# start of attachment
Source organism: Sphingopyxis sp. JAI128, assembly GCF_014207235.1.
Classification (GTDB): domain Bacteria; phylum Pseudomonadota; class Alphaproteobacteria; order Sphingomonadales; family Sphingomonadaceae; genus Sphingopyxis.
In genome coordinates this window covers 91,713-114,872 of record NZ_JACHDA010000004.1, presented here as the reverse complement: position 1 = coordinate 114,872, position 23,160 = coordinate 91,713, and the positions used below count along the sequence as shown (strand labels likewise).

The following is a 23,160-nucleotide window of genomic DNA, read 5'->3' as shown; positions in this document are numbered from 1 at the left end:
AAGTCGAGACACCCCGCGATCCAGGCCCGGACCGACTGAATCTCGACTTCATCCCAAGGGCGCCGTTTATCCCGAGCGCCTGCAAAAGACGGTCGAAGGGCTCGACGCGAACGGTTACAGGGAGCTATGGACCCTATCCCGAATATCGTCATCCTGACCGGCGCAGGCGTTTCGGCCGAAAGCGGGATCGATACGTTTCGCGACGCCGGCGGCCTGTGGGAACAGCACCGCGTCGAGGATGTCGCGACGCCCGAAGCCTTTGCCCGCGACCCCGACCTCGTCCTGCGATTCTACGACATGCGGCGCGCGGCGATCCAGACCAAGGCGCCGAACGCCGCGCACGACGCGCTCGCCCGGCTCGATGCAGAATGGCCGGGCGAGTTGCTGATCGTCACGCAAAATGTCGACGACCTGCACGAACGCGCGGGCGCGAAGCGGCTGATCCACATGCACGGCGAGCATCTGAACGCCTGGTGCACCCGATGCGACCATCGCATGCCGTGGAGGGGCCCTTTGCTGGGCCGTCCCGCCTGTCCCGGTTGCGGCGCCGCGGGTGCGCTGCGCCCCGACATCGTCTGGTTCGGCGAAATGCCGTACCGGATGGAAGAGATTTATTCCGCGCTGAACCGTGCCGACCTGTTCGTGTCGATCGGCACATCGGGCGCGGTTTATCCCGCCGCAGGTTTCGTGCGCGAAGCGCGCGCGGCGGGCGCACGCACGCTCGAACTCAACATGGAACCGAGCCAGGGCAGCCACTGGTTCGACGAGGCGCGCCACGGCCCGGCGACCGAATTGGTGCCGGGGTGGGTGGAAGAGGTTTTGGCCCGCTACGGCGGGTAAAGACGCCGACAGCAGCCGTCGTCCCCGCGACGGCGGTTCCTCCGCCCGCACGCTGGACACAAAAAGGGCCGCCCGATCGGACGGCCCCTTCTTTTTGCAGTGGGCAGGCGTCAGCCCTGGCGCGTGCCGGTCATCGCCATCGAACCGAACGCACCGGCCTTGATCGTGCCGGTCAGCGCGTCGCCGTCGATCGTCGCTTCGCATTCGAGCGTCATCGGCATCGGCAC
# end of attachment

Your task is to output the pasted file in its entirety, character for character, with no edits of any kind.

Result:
Source organism: Sphingopyxis sp. JAI128, assembly GCF_014207235.1.
Classification (GTDB): domain Bacteria; phylum Pseudomonadota; class Alphaproteobacteria; order Sphingomonadales; family Sphingomonadaceae; genus Sphingopyxis.
In genome coordinates this window covers 91,713-114,872 of record NZ_JACHDA010000004.1, presented here as the reverse complement: position 1 = coordinate 114,872, position 23,160 = coordinate 91,713, and the positions used below count along the sequence as shown (strand labels likewise).

The following is a 23,160-nucleotide window of genomic DNA, read 5'->3' as shown; positions in this document are numbered from 1 at the left end:
AAGTCGAGACACCCCGCGATCCAGGCCCGGACCGACTGAATCTCGACTTCATCCCAAGGGCGCCGTTTATCCCGAGCGCCTGCAAAAGACGGTCGAAGGGCTCGACGCGAACGGTTACAGGGAGCTATGGACCCTATCCCGAATATCGTCATCCTGACCGGCGCAGGCGTTTCGGCCGAAAGCGGGATCGATACGTTTCGCGACGCCGGCGGCCTGTGGGAACAGCACCGCGTCGAGGATGTCGCGACGCCCGAAGCCTTTGCCCGCGACCCCGACCTCGTCCTGCGATTCTACGACATGCGGCGCGCGGCGATCCAGACCAAGGCGCCGAACGCCGCGCACGACGCGCTCGCCCGGCTCGATGCAGAATGGCCGGGCGAGTTGCTGATCGTCACGCAAAATGTCGACGACCTGCACGAACGCGCGGGCGCGAAGCGGCTGATCCACATGCACGGCGAGCATCTGAACGCCTGGTGCACCCGATGCGACCATCGCATGCCGTGGAGGGGCCCTTTGCTGGGCCGTCCCGCCTGTCCCGGTTGCGGCGCCGCGGGTGCGCTGCGCCCCGACATCGTCTGGTTCGGCGAAATGCCGTACCGGATGGAAGAGATTTATTCCGCGCTGAACCGTGCCGACCTGTTCGTGTCGATCGGCACATCGGGCGCGGTTTATCCCGCCGCAGGTTTCGTGCGCGAAGCGCGCGCGGCGGGCGCACGCACGCTCGAACTCAACATGGAACCGAGCCAGGGCAGCCACTGGTTCGACGAGGCGCGCCACGGCCCGGCGACCGAATTGGTGCCGGGGTGGGTGGAAGAGGTTTTGGCCCGCTACGGCGGGTAAAGACGCCGACAGCAGCCGTCGTCCCCGCGACGGCGGTTCCTCCGCCCGCACGCTGGACACAAAAAGGGCCGCCCGATCGGACGGCCCCTTCTTTTTGCAGTGGGCAGGCGTCAGCCCTGGCGCGTGCCGGTCATCGCCATCGAACCGAACGCACCGGCCTTGATCGTGCCGGTCAGCGCGTCGCCGTCGATCGTCGCTTCGCATTCGAGCGTCATCGGCATCGGCAC